The note Jim Woodford found on his caravan.
The note Jim Woodford found on his caravan.

$2k reward to catch vandals hitting caravaners

THE Clarence Valley Council (CVC) is offering up to $2000 for information that leads to a guilty conviction of vandals who marked 'no dogs allowed' on tourists' cars at Brooms Head.

Brisbane caravaners Jim and Judy Woodford were one of the victims.

Mr Woodford said a note that read 'no dogs' was stuck to his windshield with silicone.

"It was an acid-based Silastic, so it ate through the windscreen," Mr Woodford said.

"Now the screen has to be replaced."

Mr Woodford said he always wanted to go to Brooms Head because he knew what a beautiful area it was.

However, the Woodfords travel with their dog Charlie, a terrier-cross, so were unable to because the Brooms Head camping ground used to be a no-dog zone.

Then Mr Woodford found out CVC were trialling a looser set of restrictions, so he and his wife would be able to enjoy their holiday with Charlie.

They arrived at the camp ground last Wednesday and woke up the next day with the note stuck on the windscreen.

"Charlie was attached to the caravan on a 2m lead; we didn't even walk him" Mr Woodford said.

"Ask any responsible caravaner who is travelling with a dog, 'do you have a doggy bag?'

"They will produce one instantly. I carry three or four in my pocket all the time."

The Woodfords were planning to stay at Brooms Head for a week, but when they saw the note their holiday was ruined.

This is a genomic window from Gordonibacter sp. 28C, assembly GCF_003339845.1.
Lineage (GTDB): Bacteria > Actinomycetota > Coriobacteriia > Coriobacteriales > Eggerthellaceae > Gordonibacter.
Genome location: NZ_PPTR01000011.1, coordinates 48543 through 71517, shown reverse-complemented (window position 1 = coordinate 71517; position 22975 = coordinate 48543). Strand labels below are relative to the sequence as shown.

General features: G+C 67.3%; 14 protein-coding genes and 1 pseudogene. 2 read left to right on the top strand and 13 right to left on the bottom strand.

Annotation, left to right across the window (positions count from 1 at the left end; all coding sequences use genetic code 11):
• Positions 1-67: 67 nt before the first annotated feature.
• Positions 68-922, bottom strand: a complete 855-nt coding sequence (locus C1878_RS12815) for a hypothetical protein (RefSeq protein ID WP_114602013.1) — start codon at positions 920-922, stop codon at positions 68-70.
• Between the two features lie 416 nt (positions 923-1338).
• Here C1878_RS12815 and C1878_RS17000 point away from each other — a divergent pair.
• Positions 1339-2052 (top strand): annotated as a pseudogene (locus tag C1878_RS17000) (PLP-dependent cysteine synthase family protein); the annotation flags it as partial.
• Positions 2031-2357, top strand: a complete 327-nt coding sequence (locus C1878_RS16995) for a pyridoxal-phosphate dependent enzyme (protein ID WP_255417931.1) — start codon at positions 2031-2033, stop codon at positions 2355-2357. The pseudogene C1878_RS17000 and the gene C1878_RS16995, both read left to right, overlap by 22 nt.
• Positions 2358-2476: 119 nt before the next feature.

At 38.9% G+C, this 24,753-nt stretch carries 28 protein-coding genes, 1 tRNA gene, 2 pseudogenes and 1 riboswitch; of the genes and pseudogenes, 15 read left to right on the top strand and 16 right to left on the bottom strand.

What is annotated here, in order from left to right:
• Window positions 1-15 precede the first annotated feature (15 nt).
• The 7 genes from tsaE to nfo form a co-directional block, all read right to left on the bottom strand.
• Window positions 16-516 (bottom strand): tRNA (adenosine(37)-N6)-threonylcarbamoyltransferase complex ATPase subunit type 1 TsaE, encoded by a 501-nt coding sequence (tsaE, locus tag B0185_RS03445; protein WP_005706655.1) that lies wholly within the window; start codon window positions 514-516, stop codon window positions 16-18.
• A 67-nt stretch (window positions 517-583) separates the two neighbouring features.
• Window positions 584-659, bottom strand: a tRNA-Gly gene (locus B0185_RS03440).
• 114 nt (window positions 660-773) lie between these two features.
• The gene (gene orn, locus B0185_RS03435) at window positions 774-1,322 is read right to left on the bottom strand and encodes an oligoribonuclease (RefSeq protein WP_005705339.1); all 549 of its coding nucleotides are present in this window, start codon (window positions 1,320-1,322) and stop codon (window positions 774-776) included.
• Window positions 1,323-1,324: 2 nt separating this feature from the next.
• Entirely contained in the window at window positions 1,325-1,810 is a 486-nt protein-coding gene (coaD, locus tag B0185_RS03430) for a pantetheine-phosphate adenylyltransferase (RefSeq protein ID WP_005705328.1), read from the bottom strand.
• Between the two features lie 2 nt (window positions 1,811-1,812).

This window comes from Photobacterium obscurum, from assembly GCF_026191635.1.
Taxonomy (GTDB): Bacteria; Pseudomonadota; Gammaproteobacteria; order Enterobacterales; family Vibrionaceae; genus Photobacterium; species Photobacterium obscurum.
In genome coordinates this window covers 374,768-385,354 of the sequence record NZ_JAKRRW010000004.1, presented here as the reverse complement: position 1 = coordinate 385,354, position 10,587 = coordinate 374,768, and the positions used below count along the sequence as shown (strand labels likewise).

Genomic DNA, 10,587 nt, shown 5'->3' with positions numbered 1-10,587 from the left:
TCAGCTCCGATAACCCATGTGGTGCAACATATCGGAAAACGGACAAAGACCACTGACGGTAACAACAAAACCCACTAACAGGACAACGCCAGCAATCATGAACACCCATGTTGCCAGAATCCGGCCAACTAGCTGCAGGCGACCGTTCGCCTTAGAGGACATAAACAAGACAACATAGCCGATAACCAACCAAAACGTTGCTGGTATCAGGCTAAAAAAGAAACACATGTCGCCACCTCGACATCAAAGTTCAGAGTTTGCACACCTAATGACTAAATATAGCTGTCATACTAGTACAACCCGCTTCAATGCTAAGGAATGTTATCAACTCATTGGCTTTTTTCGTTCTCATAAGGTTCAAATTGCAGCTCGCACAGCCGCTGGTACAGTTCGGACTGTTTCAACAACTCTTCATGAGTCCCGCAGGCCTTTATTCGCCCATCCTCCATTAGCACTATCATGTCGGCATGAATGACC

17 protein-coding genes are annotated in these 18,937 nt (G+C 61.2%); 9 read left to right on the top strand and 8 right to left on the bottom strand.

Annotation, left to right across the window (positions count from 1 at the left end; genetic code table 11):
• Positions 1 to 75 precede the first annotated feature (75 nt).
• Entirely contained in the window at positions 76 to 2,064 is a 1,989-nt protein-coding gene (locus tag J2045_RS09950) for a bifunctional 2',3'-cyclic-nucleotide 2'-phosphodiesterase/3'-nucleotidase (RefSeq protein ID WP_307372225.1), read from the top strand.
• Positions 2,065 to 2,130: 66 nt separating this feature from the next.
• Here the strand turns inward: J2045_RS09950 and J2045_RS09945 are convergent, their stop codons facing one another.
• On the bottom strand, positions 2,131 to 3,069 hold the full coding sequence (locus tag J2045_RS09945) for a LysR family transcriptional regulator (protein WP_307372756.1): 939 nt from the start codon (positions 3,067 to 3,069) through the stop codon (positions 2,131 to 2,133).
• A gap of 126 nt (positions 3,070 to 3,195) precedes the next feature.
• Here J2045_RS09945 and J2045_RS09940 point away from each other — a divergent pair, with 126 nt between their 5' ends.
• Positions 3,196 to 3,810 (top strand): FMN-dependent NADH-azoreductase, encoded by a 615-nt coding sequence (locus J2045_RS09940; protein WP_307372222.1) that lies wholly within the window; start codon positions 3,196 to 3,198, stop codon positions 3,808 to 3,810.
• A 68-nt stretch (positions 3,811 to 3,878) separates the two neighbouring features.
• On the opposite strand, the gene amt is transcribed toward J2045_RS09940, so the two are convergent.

"Pardon the pun, but there is a dog down there doing destructive things," Mr Woodford said.

"That's all you can call that person, a dog. And they are a dangerous dog.

"I can tell you now I will be spreading the word, and it's not a good word."

Clarence Valley Council works and civil director Troy Anderson said a number of tourists' vehicles were vandalised.

"We're running a trial at the moment that allows people to bring their dogs, so long as they meet a fairly lengthy set of conditions, one of which is that they can't do it in peak holiday periods," Mr Anderson said.

"We've written to residents advising them the trial is in place, but some people have taken to issuing their own warnings.

"People were given the chance to comment on the trial when it went on public exhibition, but we received no comments.

"If they disagree with the trial they can write to us with their reasons and we will consider them, but they can't take matters into their own hands."

Some of the restrictions visitors with dogs must abide by are; dogs must be registered in their state of origin, only small dogs allowed with larger dogs subject to manager's discretion, and dogs must be on leads at all times and locked inside at night.



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